Who Definition of Osteoporosis
What is osteoporosis?Osteoporosis is a skeletal disease in which there is a decrease in the density of bone mass, or when the body produces little bone tissue, or when both go through. Thus, the bones become more porous, increases the number and size of the cavities or cells that exist inside them, they are more fragile, they resist the blows worse and they break more easily.
The result of this disease is that the bones are weakened and can be broken by a simple fall or, in serious cases when the disease is very advanced, the bones can be broken by soft blows or by simple sneezing.
The word Osteoporosis means "porous or pierced bone". If we saw a bone with a microscope, healthy bone would look like a honeycomb. In contrast, when osteoporosis occurs, the holes and gaps in that honeycomb would look much larger than in healthy bone. That is, bones with osteoporosis lost bone density or mass. As the bones become less dense, they become thinner, weaker and can break more easily.
Therefore, if you are 50 years old or older and have broken a bone, check with your doctor to get a bone density test to verify the conditions they are in.
It is known that about 54 million Americans have osteoporosis and a low density of bone mass. This low density is what makes the risk of having osteoporosis greater. It is believed that 1 in 2 women, and 1 in 4 men over 50 years old, could break a bone due to osteoporosis.
Causes of OsteoporosisIn the interior of the bone numerous occur throughout life metabolic changes , alternating phases of destruction and bone formation. These phases are regulated by different hormones, physical activity, diet, toxic habits and vitamin D, among other factors.
Under normal conditions, a person reaches 30-35 years a maximum amount of bone mass ("peak bone mass"). From that moment, there is a natural loss of bone mass .
Women have more frequent osteoporosis for several reasons: their peak of bone mass is usually lower than that of men and with menopause bone loss is accelerated (postmenopausal osteoporosis).
There are many other causes of osteoporosis: alcoholism, drugs (glucocorticoids, hormone treatment used for the treatment of breast and prostate cancer ...), rheumatic inflammatory diseases , endocrine, liver, kidney failure, among others
Bone fractures with osteoporosis are more likely to occur in the hip, spine, or wrist, but other bones can also break. Osteoporosis can cause permanent pain, some patients lose height and when osteoporosis affects the bones of the spine, it can produce a stooped posture or a hump.
Osteoporosis can limit the ability to move and this leads to the isolation of the person or that is depressed. It has also been proven that twenty percent of the elderly who break a hip, die within a year by any of the complications related to the broken bone itself or related to surgery to repair it. Finally, many patients need long-term nursing care.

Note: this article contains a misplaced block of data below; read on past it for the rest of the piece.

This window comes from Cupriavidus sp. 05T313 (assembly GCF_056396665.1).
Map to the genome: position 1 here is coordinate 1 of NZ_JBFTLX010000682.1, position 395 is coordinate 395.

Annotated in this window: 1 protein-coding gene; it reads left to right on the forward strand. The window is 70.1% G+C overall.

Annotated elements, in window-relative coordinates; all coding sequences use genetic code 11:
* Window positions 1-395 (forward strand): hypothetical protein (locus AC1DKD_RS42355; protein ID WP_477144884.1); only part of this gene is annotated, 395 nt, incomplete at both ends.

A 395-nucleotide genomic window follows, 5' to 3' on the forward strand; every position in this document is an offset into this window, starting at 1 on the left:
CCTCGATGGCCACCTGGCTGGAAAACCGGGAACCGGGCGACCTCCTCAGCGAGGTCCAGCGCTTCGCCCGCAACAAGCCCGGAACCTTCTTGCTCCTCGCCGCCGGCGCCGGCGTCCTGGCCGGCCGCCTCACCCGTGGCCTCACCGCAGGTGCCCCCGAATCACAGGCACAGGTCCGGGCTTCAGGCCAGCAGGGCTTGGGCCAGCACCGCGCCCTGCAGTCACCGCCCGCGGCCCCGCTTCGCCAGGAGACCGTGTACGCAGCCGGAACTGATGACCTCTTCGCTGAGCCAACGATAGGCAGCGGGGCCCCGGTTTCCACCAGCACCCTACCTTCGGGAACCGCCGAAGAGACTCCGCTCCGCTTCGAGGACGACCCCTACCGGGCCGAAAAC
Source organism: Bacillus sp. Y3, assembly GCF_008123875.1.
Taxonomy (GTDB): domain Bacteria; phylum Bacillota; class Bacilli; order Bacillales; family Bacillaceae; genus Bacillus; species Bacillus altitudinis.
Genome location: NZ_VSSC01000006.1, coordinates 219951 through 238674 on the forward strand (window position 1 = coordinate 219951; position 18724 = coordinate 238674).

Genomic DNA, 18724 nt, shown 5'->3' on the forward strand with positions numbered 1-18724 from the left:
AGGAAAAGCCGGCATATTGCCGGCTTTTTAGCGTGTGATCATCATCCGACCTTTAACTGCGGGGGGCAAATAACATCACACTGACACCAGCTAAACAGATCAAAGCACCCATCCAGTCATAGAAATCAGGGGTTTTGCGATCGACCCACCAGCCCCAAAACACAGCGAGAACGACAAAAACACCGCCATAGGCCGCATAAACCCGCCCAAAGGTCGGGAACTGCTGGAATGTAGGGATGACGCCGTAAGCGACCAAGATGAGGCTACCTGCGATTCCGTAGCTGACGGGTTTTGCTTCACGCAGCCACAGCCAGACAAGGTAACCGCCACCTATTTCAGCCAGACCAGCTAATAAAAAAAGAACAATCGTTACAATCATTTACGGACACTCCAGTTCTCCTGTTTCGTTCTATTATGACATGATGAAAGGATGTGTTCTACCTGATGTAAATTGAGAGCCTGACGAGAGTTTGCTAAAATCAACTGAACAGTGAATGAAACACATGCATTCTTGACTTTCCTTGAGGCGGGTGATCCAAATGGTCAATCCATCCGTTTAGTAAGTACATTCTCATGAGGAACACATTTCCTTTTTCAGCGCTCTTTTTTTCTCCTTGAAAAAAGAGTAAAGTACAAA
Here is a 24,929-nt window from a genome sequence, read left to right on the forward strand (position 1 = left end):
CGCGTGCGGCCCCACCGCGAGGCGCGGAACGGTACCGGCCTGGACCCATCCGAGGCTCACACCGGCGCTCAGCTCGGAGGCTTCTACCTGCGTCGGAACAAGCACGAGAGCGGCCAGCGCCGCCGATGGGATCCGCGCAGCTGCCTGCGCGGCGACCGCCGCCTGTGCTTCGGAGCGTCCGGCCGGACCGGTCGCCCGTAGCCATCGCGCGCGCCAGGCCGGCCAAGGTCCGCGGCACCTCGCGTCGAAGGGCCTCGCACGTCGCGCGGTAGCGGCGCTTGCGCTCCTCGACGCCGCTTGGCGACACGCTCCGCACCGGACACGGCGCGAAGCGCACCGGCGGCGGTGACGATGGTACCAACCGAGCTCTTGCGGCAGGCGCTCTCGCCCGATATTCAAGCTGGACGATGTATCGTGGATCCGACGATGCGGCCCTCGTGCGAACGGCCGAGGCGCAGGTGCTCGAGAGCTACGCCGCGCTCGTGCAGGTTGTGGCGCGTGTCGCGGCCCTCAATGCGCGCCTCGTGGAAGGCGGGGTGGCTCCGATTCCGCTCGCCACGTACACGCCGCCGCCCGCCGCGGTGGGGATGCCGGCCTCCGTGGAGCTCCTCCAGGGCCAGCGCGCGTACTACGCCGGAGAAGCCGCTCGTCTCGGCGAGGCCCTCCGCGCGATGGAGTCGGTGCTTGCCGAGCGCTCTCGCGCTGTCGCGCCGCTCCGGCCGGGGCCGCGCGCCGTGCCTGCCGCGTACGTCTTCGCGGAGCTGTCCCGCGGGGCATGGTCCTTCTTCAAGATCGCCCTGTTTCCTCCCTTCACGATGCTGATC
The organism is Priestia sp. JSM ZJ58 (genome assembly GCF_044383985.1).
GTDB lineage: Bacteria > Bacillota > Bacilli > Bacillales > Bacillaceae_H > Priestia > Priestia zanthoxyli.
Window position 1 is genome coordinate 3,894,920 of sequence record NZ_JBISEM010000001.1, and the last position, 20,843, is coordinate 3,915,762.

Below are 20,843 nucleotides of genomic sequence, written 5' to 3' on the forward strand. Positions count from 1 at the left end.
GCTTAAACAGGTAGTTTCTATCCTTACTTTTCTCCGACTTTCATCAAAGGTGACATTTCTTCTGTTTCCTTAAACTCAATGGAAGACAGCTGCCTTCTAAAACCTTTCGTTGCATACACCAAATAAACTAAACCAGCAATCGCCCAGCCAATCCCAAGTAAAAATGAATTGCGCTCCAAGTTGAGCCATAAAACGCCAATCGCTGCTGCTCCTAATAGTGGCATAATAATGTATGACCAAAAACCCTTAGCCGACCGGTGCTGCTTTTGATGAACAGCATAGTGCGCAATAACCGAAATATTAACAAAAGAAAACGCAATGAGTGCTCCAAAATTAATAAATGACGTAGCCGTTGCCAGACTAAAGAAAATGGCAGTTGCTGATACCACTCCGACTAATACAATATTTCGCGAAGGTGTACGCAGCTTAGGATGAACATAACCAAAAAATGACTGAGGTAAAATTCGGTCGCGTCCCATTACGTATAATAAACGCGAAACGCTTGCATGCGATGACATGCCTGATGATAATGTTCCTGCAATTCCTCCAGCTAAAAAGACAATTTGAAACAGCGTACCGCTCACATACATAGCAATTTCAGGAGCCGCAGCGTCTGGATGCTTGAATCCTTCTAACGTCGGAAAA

symptomOsteoporosis is called a silent epidemic because it does not manifest symptoms until the loss of bone is so important that fractures appear. The most frequent fractures are the vertebral, hip and wrist fractures (Colles fracture or distal end of the radius). Hip fracture is especially important because it is considered a serious event because it requires surgical intervention, hospital admission and a loss of quality of life for the patient, even for a short period of time.
PrevalenceThis disease mainly affects women after menopause, although it can also do so earlier or affect men, adolescents and even children. Specifically, in Spain, approximately 2 million women suffer from osteoporosis , with a prevalence in the postmenopausal population of 25% (1 in 4). It is estimated that this disease is responsible for about 25,000 fractures every year. Approximately 1 in 3 women and 1 in 5 men over 50 will suffer an osteoporotic fracture in their lifetime.
DiagnosisAlthough it is a silent disease, currently rheumatologists have a wide range of tools for early diagnosis and thus adapt the treatment, either to prevent the loss of bone mass or to combat osteoporosis.
There are life habits that can help improve bone quality such as: adequate calcium intake, physical exercise and no smoking. The specific amount of calcium varies with age, but many adults will need 1,000 to 1,500 mg per day. This intake can be made with natural foods rich in calcium (especially milk and its derivatives) or as supplements in the form of medicines (calcium salts). In this last case there should be a control of your doctor about the amount and the administration schedule.
In the same way, vitamin D is a fundamental substance for bone . Their daily needs are mainly achieved by the formation of it on the skin when it receives the effect of solar irradiation.
Osteoporosis TreatmentThe goal of osteoporosis treatment is to reduce the number of fragility fractures.
As a generalized measure, it is recommended to maintain healthy lifestyle habits, such as a balanced diet rich in calcium , quitting tobacco and excessive consumption of alcohol, as well as exercising daily with control to avoid falls. In addition, some people may require calcium and vitamin D supplements.
The preventive measures of osteoporosis that can be adopted in childhood, adolescence, youth and adulthood are aimed at achieving maximum bone mass (this usually occurs before the age of 30, since after that age the bone remodeling slows down and favors the decrease in bone density).
In postmenopausal women there are pharmacological and non-pharmacological measures that improve bone quality and slow down as much as possible the loss of bone mass.
In elderly people, measures to prevent the risk of falls play a fundamental role.
Non-pharmacological or preventive measures of osteoporosis